Paper prototyping is also good for testing workflows and basic UI interaction without the distractions of content, branding, styling, etc. It is actually a good thing to discover where in the process users will have trust issues, or get confused as to whether the content is from the website are is a third party thing. Once you know where these weak spots are you can ensure they are addressed, without wasting time and effort addressing these issues in places where they don't have an impact.

Some tips

Some tips for when you do your paper-prototyping testing:

  • do paper prototyping very early in the design cycle, possibly before you've even progressed onto making wire-frames.

  • get your entire design team involved in making all the various parts - doing this early can serve to address the storming and norming phases of team building.

  • don't get your best sketcher to do all the sketches. It's OK to have a mix of rough line drawings with fine art sketches. (This collage effect communicates that you're not interested in execution details)

  • use lo-fi sketches where possible - you want to keep the users in the mode of exposing their mental model, and not getting hung up on execution glitches. You also don't want your designers getting tunnel vision and obsessing about execution details.

  • sketch up interface "blanks" and photocopy them, ready for quick re-design (eg. a variant of a drop-down menu would thus only need the menu item names added, no extra drawing needed).

  • use print outs of existing wire-frames for less critical pages (less critical for the testing objectives, that is). Go ahead and overlay lo-fi paper elements if you need to make a quick change.

  • ask the participants to use the thinking aloud protocol.

  • have at least two people involved on your side: an operator, and an observer.


We used paper-prototyping on a custom checkout flow of a service. This particular service had two co-dependent sections and we weren't certain whether to get the user to complete Module A before Module B, or vice versa. By testing, and getting the user to follow the think aloud protocol, we uncovered some latent mental model mismatches with one of the approaches and figured out the preferred workflow.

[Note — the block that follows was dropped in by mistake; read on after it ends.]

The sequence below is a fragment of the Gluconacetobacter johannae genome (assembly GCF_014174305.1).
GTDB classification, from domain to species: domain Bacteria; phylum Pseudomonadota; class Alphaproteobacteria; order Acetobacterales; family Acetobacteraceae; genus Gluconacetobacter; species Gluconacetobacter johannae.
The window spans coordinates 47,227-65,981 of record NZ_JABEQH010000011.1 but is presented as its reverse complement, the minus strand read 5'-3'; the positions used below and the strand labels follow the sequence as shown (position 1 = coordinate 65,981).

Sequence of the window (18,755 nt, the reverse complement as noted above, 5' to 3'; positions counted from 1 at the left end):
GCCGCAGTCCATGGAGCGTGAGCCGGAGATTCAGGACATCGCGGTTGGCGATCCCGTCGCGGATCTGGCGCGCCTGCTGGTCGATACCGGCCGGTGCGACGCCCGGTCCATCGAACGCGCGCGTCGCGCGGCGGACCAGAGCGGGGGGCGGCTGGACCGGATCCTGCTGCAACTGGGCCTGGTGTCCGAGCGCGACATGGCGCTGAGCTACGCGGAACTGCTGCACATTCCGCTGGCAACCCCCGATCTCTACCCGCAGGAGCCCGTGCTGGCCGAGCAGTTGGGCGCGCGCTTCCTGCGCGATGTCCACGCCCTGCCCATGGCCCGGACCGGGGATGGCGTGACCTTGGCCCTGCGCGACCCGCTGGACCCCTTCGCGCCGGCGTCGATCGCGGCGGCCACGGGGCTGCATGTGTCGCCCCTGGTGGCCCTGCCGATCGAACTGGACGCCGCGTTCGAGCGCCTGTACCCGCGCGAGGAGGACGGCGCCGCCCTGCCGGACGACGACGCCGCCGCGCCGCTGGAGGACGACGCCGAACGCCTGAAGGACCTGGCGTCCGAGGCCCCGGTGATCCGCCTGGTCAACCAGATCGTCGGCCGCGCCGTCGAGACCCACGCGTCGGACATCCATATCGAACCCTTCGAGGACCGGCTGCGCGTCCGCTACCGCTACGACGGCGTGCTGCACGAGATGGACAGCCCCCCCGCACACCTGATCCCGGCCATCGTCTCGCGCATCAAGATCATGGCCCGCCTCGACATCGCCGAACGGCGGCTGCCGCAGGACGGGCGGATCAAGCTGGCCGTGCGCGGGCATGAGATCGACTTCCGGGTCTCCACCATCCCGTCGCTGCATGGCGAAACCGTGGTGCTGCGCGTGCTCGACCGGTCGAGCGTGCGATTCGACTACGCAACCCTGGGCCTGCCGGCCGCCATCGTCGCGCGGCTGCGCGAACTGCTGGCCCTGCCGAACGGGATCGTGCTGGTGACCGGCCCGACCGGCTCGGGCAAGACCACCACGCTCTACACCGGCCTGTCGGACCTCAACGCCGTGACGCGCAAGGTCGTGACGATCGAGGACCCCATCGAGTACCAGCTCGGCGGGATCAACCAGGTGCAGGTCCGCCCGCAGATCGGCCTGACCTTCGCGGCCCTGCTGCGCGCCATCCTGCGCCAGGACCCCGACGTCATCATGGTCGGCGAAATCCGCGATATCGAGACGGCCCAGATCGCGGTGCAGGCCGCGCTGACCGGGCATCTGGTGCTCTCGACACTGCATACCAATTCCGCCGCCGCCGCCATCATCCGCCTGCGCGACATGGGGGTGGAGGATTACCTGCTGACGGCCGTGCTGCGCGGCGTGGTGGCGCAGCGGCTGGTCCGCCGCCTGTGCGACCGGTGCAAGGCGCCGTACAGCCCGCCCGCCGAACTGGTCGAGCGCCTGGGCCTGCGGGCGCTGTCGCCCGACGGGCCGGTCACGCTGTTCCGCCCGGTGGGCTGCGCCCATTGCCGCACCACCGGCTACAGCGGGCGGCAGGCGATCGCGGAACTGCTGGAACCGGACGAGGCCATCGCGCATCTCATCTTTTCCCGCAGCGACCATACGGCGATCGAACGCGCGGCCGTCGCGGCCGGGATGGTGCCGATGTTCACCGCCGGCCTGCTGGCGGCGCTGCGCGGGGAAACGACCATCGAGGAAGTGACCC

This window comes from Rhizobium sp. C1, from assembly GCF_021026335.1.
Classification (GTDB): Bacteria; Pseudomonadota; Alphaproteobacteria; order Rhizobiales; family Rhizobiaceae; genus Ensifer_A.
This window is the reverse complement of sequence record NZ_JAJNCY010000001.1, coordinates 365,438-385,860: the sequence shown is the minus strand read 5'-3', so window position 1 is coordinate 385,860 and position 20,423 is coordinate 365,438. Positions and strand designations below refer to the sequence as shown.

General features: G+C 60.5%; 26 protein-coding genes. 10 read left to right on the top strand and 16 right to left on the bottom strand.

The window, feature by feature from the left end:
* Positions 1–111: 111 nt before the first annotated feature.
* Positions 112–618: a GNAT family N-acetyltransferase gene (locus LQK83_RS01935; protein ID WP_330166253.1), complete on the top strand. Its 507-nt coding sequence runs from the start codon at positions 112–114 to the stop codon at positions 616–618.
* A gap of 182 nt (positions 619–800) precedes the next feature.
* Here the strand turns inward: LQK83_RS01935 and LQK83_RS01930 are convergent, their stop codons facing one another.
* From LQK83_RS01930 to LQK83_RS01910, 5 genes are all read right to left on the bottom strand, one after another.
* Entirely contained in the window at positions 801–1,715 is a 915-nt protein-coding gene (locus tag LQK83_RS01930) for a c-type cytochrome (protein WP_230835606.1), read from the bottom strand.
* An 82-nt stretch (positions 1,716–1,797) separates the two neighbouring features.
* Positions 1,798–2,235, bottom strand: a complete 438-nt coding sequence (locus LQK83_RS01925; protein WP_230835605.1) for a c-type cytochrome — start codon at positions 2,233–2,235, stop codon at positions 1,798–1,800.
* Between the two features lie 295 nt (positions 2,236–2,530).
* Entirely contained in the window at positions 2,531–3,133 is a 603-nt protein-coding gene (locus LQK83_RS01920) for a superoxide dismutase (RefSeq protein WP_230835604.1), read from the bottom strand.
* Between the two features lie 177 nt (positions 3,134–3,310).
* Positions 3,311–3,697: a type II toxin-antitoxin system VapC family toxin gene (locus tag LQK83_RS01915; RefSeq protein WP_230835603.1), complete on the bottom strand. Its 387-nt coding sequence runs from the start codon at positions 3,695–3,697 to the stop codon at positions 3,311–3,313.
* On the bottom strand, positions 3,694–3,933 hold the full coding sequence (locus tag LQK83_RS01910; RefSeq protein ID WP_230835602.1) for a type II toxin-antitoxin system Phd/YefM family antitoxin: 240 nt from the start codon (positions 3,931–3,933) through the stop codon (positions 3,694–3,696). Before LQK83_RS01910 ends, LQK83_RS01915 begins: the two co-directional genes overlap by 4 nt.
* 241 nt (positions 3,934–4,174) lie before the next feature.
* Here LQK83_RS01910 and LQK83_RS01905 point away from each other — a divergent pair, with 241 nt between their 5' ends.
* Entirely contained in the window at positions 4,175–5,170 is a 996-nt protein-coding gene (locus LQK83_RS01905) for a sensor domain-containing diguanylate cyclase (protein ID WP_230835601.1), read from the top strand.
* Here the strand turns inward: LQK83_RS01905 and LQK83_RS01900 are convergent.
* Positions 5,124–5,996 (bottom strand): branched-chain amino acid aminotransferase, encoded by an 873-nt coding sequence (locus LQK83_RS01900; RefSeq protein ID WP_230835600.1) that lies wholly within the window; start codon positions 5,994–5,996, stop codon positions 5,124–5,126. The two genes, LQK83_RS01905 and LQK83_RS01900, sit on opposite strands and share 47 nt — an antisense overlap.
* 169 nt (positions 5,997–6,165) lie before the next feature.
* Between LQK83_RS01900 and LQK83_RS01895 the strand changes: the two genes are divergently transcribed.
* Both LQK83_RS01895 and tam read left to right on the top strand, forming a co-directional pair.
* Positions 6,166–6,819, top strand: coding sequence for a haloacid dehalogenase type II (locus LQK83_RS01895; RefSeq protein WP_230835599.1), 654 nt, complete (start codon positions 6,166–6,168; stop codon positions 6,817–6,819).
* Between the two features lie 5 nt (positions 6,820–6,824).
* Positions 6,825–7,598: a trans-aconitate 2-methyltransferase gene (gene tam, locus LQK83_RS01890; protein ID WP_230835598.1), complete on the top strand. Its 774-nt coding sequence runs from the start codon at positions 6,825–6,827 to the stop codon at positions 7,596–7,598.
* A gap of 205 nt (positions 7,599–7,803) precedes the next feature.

We also identified another redundant section earlier in the workflow and eliminated that step entirely (it was a product selection and preview step ... but at launch we'd only have the one product so it was rather pointless, even if it did present a pretty picture and a bullet list of product features).

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The only thing harder than killing your babies is killing zombie children. Unless you're a UNIX programmer. –  Ben Brocka Feb 14 '12 at 3:47
    
Thanks for the comprehensive description of paper prototyping. However my question was about possible problems and things to look out for in the specific case of a checkout flow. –  Davide Feb 16 '12 at 11:20
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You may be benefited by doing an interactive prototype testing rather than paper prototype.This could be done using Powerpoint or similar balsamiq kind of tools. This will help to address how the user thinks or either to do a cognitive walkthrough with the users user or stakeholders.

Paper prototype will not bring about to understand the users problem, since it will not completely make the user in the real-world scenario (real world in here is web world). It is good to streamline thoughts, but interactive prototyping will help to set up your task and test it efficiently.

On setting up the task, try to write cases for problems that people have been speaking around. You could even run a participatory design session in paper prototypes and check the task with the users, whether if the decisions have come out as intended!

Happy prototyping!

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I agree, but maybe this is just me: I still consider balsamiq and the like "paper prototyping". Perhaps a better term is 'lo fi'. Lo-fi prototypes can be paper or digital, but the idea is the same: really rough, sketchy ideas mainly aimed at testing overall flow and layout rather than specific interaction. –  DA01 Feb 14 '12 at 4:25